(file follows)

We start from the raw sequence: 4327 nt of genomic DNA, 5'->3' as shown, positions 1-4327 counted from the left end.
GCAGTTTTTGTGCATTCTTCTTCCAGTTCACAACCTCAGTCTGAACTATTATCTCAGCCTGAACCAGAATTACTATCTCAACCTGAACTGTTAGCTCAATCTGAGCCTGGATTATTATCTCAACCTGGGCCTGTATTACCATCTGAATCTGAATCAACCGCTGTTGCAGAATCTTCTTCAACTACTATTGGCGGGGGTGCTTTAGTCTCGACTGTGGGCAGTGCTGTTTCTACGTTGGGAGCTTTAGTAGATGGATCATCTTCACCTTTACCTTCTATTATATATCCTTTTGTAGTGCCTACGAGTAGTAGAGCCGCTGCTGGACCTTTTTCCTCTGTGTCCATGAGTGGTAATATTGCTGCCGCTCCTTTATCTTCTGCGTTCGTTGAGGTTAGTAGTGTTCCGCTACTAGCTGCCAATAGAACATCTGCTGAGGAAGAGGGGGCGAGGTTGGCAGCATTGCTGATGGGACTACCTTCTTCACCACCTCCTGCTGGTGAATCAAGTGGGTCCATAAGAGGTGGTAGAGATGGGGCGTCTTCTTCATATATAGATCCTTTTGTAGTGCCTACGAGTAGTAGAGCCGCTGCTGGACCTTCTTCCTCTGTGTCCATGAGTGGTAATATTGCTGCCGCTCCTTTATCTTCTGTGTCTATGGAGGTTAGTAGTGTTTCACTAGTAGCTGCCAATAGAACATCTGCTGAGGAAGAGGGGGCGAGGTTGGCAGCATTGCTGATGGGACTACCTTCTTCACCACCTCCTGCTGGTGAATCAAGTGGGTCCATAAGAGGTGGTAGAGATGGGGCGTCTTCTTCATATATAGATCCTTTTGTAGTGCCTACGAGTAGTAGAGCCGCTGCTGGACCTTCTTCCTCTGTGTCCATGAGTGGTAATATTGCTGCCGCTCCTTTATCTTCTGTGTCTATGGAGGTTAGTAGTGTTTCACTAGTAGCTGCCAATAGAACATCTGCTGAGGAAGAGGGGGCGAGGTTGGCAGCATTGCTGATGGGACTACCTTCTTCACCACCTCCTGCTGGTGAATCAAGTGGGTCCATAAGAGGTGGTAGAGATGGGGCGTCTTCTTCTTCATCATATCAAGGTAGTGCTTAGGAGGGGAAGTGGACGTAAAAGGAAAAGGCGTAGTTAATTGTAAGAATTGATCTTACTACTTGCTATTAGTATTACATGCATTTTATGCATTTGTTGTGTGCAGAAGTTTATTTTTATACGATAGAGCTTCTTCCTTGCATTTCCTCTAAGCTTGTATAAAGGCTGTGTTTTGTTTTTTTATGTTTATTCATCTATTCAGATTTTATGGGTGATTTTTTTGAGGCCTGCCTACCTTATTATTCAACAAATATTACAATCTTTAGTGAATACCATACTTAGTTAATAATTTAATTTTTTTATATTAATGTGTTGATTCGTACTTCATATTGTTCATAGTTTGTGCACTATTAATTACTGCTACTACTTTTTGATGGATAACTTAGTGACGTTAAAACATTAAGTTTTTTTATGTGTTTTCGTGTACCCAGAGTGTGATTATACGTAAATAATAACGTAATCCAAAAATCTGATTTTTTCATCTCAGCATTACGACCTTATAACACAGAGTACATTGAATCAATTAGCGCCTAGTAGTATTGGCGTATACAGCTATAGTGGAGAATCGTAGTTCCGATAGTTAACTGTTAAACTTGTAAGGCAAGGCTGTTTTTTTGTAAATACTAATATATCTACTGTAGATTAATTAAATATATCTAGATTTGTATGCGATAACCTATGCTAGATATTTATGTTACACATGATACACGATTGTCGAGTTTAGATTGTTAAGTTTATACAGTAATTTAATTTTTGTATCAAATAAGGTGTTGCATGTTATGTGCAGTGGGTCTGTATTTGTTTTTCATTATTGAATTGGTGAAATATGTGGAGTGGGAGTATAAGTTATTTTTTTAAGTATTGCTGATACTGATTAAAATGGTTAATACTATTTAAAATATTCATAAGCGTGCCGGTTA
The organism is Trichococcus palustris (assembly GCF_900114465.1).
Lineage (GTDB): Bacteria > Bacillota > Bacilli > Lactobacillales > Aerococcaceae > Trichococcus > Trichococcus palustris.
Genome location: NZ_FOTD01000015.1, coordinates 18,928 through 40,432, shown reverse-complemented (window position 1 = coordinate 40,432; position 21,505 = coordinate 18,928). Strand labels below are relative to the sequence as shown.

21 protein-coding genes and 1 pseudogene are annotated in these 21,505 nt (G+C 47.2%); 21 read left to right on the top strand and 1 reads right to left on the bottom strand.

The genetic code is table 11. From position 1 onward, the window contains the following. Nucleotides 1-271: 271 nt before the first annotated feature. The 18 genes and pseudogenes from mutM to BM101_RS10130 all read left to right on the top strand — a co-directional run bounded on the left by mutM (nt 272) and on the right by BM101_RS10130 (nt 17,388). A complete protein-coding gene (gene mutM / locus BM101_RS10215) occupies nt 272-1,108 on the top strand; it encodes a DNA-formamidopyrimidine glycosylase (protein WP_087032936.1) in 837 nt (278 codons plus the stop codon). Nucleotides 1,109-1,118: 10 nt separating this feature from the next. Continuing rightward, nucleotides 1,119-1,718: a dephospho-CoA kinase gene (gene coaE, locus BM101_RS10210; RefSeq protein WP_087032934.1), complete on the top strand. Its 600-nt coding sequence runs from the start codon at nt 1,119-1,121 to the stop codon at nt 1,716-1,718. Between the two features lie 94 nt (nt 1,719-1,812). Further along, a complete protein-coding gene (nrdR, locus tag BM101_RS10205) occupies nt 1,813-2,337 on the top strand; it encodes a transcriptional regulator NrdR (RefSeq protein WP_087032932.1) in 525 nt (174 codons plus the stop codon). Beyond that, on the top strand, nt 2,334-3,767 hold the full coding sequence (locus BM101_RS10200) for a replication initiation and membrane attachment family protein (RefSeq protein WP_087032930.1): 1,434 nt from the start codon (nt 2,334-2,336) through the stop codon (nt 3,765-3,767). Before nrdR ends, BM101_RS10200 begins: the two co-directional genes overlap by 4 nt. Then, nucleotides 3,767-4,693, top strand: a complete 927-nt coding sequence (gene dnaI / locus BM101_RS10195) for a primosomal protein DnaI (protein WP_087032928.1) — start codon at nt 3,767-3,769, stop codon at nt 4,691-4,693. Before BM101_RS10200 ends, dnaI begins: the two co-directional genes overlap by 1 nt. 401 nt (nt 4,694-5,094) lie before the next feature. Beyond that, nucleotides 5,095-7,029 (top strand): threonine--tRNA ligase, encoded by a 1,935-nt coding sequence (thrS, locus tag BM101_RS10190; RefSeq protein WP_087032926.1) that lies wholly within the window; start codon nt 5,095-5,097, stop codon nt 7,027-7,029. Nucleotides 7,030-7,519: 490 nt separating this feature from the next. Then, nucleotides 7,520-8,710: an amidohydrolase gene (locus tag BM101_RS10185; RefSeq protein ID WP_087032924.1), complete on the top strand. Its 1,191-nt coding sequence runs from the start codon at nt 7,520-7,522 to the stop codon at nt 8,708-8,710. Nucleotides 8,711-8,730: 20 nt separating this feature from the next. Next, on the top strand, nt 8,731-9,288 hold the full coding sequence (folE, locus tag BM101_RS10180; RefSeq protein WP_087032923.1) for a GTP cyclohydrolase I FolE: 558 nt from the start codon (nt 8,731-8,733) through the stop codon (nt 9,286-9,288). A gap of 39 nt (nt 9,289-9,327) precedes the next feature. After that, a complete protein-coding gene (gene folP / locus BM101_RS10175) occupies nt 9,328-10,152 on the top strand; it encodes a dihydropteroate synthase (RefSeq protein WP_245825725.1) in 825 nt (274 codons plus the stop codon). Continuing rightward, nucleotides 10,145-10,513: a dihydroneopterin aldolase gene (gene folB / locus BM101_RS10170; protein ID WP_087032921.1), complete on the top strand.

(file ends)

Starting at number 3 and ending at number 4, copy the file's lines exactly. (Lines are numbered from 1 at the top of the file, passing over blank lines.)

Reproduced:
The organism is Trichococcus palustris (assembly GCF_900114465.1).
Lineage (GTDB): Bacteria > Bacillota > Bacilli > Lactobacillales > Aerococcaceae > Trichococcus > Trichococcus palustris.